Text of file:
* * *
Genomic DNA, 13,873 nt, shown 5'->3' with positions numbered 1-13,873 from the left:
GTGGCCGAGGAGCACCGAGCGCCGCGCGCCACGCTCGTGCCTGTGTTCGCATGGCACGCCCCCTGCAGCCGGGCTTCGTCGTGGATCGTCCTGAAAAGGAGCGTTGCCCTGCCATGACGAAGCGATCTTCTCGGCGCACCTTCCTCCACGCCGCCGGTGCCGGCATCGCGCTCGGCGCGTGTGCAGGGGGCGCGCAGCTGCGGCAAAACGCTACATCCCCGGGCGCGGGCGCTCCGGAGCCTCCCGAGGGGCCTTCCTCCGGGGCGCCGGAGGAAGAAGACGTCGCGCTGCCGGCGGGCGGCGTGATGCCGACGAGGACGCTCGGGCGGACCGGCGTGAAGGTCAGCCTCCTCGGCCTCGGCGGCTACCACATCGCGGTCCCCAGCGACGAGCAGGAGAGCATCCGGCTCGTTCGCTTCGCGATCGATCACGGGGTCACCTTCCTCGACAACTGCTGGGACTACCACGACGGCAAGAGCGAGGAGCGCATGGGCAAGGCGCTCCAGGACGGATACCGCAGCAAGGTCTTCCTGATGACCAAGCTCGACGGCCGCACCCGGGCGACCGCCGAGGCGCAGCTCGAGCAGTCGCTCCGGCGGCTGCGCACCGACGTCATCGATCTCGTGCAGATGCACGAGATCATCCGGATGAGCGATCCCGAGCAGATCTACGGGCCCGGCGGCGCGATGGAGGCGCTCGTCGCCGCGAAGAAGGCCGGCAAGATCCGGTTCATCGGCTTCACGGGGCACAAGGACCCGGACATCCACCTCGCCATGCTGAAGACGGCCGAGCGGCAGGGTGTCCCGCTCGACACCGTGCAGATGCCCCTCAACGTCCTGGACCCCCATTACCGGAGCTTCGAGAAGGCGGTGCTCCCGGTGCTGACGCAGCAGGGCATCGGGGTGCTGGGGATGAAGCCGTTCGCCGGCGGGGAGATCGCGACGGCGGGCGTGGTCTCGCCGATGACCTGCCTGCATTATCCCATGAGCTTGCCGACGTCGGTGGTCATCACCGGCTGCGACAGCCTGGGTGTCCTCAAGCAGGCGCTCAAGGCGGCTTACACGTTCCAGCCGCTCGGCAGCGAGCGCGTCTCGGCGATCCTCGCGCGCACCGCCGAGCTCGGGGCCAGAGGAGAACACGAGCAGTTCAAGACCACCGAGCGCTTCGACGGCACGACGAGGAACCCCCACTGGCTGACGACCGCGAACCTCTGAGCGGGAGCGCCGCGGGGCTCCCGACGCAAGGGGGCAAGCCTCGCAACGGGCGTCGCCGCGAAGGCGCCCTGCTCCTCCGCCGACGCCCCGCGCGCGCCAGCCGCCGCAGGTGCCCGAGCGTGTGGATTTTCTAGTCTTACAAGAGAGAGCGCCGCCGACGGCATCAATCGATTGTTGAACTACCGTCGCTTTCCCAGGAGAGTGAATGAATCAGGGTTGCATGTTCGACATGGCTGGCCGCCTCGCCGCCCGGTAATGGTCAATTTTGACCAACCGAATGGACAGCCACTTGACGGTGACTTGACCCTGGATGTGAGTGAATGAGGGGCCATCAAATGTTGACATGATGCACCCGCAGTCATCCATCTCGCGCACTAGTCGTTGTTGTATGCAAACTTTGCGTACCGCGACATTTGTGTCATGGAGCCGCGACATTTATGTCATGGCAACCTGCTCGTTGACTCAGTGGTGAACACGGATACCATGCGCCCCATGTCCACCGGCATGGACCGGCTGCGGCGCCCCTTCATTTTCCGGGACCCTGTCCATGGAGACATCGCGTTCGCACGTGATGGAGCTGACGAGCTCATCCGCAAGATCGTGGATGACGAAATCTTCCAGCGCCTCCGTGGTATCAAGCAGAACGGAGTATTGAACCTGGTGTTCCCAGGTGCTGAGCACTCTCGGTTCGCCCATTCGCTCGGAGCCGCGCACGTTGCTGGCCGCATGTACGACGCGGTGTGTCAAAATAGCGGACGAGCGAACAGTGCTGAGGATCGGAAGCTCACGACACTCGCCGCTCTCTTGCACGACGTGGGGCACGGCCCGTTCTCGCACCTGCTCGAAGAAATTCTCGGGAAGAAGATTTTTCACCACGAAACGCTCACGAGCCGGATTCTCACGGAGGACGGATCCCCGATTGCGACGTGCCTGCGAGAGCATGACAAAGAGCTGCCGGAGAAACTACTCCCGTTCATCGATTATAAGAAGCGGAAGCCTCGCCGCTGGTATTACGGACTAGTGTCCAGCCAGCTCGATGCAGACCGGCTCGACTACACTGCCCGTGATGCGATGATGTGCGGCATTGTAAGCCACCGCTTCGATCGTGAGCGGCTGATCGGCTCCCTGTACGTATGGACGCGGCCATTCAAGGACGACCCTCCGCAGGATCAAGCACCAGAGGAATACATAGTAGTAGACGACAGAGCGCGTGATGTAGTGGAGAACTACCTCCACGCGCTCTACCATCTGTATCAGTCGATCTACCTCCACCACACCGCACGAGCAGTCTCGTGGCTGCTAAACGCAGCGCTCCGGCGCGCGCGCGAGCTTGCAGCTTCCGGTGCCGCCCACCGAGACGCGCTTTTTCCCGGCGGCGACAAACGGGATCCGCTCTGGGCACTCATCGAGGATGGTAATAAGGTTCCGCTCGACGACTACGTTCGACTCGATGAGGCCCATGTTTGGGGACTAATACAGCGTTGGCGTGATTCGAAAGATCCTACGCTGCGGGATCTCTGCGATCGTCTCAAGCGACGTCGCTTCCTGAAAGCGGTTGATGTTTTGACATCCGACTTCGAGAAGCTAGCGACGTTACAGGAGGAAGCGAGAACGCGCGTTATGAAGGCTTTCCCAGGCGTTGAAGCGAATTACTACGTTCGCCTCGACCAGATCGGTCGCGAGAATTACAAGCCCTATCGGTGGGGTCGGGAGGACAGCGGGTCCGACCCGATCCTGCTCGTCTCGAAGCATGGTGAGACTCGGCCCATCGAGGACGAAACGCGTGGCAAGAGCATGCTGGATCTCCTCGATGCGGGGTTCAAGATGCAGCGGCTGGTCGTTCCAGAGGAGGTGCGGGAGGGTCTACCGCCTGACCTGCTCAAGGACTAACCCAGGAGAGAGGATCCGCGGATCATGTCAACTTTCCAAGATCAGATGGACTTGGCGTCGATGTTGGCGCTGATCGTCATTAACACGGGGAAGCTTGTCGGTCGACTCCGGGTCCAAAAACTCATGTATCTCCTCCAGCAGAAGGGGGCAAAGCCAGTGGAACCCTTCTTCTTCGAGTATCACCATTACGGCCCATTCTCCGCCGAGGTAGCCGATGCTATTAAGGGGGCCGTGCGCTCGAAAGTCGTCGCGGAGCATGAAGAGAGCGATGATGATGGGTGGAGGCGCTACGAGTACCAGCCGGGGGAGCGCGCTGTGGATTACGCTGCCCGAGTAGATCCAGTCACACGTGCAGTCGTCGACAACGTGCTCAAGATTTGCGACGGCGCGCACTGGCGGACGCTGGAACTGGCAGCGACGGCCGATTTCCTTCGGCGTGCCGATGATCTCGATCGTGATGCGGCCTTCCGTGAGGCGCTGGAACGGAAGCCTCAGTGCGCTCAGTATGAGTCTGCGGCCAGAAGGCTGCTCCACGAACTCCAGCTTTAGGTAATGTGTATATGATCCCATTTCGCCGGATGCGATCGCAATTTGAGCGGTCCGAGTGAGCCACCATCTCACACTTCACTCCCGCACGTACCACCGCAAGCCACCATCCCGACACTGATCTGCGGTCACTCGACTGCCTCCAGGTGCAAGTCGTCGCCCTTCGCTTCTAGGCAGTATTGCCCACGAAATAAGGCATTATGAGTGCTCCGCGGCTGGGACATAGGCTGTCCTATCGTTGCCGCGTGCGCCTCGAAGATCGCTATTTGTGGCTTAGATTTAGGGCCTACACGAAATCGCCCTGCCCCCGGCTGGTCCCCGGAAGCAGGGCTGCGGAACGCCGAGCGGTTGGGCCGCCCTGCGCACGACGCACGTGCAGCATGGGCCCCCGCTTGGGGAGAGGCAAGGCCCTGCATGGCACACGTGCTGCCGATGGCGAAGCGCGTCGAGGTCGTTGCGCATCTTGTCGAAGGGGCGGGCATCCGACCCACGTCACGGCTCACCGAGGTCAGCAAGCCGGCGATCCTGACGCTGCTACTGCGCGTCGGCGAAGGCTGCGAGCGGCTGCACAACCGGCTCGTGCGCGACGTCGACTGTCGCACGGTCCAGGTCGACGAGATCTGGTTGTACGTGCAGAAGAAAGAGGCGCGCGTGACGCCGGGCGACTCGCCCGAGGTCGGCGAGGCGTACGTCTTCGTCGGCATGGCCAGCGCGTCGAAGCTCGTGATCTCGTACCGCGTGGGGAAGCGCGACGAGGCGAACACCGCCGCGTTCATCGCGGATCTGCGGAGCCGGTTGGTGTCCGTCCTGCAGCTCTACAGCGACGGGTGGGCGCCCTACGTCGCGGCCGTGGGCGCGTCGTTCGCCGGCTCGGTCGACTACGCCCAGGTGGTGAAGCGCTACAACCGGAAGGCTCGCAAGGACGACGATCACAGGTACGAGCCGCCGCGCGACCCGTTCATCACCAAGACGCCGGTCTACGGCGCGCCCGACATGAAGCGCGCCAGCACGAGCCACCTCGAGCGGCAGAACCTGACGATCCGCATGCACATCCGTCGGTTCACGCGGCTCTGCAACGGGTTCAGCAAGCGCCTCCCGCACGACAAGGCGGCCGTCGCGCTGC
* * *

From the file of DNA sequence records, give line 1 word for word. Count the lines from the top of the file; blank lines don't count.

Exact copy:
Genomic DNA, 13,873 nt, shown 5'->3' with positions numbered 1-13,873 from the left: